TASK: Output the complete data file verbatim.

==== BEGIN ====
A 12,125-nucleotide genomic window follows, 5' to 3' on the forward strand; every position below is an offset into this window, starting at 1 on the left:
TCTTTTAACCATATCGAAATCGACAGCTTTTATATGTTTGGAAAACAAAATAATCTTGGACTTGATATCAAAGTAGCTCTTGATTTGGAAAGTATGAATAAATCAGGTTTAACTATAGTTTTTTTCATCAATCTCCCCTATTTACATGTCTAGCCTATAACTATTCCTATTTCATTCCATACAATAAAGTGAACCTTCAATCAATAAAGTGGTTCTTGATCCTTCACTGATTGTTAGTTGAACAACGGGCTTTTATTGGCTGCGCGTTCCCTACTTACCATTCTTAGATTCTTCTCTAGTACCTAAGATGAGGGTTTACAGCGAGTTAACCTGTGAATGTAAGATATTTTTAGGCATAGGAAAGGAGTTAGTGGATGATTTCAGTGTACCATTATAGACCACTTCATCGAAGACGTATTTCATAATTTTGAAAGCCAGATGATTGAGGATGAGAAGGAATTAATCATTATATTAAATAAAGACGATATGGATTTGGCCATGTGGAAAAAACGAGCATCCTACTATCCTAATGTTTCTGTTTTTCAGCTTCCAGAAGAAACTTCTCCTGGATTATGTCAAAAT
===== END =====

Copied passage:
A 12,125-nucleotide genomic window follows, 5' to 3' on the forward strand; every position below is an offset into this window, starting at 1 on the left:
TCTTTTAACCATATCGAAATCGACAGCTTTTATATGTTTGGAAAACAAAATAATCTTGGACTTGATATCAAAGTAGCTCTTGATTTGGAAAGTATGAATAAATCAGGTTTAACTATAGTTTTTTTCATCAATCTCCCCTATTTACATGTCTAGCCTATAACTATTCCTATTTCATTCCATACAATAAAGTGAACCTTCAATCAATAAAGTGGTTCTTGATCCTTCACTGATTGTTAGTTGAACAACGGGCTTTTATTGGCTGCGCGTTCCCTACTTACCATTCTTAGATTCTTCTCTAGTACCTAAGATGAGGGTTTACAGCGAGTTAACCTGTGAATGTAAGATATTTTTAGGCATAGGAAAGGAGTTAGTGGATGATTTCAGTGTACCATTATAGACCACTTCATCGAAGACGTATTTCATAATTTTGAAAGCCAGATGATTGAGGATGAGAAGGAATTAATCATTATATTAAATAAAGACGATATGGATTTGGCCATGTGGAAAAAACGAGCATCCTACTATCCTAATGTTTCTGTTTTTCAGCTTCCAGAAGAAACTTCTCCTGGATTATGTCAAAAT